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Randi Kincheloe Morrison – She is volunteering in Nepal

We’re inspired by this woman’s outpouring of love. We need more of THIS in the world! Meet Randi Kincheloe Morrison – She is volunteering in Nepal!!

“My name is Randi Kincheloe Morrison and I’m a massage therapist volunteering for Buds to Blossoms in Nepal. We’re visiting three different orphanages while here. Two of them do not allow pictures to be taken. We work with infants and toddlers at the first one, which we go to every morning. The first day was exciting, overwhelming, sweet, and a little crazy. There are 9 infants – one boy and eight girls. When they finish their bottles, we’re assigned to take off their night clothes and rub them down with mustard seed oil. It helps stimulate the lymph and is traditional in Nepal to massage into babies’ skin and on the soft spot of their heads.

The staff was a little hesitant for us to hold the babies for more than one minute at a time. They explained that it’s because they are so short-staffed that if we hold the babies and put them to sleep all day then there is only one caregiver at night for all 9 babies and she obviously can’t hold them all if they start crying at the same time. This (of course) pulled at all of our heart strings and after some talking with them, they finally agreed to let us do our work and the first night actually went great – after we left all of the babies slept great!

After spending the first part of the morning with the infants, we were assigned to the toddlers, who had just finished breakfast. There are 9 volunteers – and 27 toddlers (between 15 months and 3 years) running around, jumping, screaming, and wanting to be held. The first day with them was mostly about gaining their trust. Most of them have never seen foreigners, so they were just in awe and curious. There were times that I had 5 kids attached to me. They are all so very sweet and loving and starving for attention. The second and third day with these little loves went much smoother and they were calmer and could sit still for a little massage. The infants and toddlers are still so innocent and give and receive so much love! It fills my heart up! We go to this place every morning until noon.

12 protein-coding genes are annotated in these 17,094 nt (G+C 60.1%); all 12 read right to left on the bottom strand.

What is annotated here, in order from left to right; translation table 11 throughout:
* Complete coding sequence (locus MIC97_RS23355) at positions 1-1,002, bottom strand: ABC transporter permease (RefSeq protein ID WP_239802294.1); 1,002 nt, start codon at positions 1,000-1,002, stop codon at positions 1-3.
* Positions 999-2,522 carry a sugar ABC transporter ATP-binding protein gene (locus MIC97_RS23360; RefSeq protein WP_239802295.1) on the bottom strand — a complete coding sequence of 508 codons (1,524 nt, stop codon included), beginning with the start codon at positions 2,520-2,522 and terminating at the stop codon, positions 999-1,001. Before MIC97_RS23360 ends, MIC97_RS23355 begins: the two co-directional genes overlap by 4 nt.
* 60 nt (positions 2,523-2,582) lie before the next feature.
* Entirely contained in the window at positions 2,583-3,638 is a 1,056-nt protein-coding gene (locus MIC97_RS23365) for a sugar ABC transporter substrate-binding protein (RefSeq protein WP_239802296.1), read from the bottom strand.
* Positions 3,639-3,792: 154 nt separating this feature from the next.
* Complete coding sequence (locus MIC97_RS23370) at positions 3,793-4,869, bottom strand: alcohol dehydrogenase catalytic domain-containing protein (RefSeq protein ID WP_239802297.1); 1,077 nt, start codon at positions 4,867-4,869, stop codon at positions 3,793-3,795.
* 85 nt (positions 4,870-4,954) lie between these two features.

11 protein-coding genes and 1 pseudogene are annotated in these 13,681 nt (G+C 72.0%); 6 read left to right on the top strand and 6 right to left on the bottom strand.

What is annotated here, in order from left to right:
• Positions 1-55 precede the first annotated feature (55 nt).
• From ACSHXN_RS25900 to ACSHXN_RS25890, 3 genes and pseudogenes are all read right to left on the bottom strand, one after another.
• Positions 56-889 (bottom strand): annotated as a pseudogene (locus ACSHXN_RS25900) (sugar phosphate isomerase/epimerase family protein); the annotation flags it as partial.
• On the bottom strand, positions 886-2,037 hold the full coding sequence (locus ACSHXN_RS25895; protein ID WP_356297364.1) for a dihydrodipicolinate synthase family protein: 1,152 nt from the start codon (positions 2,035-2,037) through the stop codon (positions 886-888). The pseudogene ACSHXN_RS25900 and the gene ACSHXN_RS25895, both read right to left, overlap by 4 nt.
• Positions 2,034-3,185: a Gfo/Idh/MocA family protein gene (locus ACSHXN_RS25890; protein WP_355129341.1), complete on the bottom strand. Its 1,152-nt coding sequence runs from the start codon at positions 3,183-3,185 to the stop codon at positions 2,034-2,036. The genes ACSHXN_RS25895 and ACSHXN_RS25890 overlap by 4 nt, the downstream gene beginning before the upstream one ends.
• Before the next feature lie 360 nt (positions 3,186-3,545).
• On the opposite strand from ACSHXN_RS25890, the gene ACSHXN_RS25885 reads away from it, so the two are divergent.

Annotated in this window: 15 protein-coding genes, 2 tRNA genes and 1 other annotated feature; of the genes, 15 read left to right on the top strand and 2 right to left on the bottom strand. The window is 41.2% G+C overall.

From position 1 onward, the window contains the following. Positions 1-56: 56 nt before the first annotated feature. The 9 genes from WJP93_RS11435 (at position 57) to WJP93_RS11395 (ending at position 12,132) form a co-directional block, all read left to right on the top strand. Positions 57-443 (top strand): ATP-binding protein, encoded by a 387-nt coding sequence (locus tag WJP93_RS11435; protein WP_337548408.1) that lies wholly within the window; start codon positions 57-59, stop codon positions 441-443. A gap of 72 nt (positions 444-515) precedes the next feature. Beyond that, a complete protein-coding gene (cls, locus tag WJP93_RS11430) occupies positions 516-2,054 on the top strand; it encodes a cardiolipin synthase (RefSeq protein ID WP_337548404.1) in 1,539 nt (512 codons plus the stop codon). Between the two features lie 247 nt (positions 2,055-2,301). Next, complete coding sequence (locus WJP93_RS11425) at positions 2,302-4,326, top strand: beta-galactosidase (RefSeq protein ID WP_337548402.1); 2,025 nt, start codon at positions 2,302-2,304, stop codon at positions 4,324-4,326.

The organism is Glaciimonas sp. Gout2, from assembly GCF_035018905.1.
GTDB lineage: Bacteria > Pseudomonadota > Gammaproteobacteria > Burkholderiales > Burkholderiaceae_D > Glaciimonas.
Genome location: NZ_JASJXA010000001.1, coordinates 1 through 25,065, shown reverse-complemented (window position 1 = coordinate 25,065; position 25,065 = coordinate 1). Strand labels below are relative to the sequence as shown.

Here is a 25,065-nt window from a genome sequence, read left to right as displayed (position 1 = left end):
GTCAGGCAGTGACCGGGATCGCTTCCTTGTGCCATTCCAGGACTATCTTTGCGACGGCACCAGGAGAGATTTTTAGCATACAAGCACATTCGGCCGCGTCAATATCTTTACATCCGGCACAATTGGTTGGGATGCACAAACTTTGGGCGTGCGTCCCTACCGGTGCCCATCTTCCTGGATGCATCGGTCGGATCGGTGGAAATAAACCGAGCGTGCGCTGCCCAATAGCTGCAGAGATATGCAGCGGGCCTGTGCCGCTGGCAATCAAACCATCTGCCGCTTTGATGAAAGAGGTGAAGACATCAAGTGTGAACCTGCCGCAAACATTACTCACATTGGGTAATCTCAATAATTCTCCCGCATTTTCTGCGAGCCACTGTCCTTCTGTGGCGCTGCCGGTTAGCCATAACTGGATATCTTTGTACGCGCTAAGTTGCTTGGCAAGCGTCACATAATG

The second place we visited was an orphanage for kids with physical disabilities, which we’ll be visiting every other afternoon. There are 54 children there. Most of them were abandoned because they had disabilities. The kids were super excited when we arrived because the director had told them we were coming. We learned a few of their stories, which I will share:

  • There is a boy who lost an arm when his father killed his mother and then turned on him and broke his arm so badly that they had to amputate it. The father was put in prison, leaving the boy alone and disabled.
  • One girl, who is actually 20, has to keep having her 18th birthday over and over or else she will wind up on the streets. She was abandoned at birth because she was born with no arms and very disabled short legs. She is super smart, speaks perfect English, and is more-or-less the mother-figure in the group.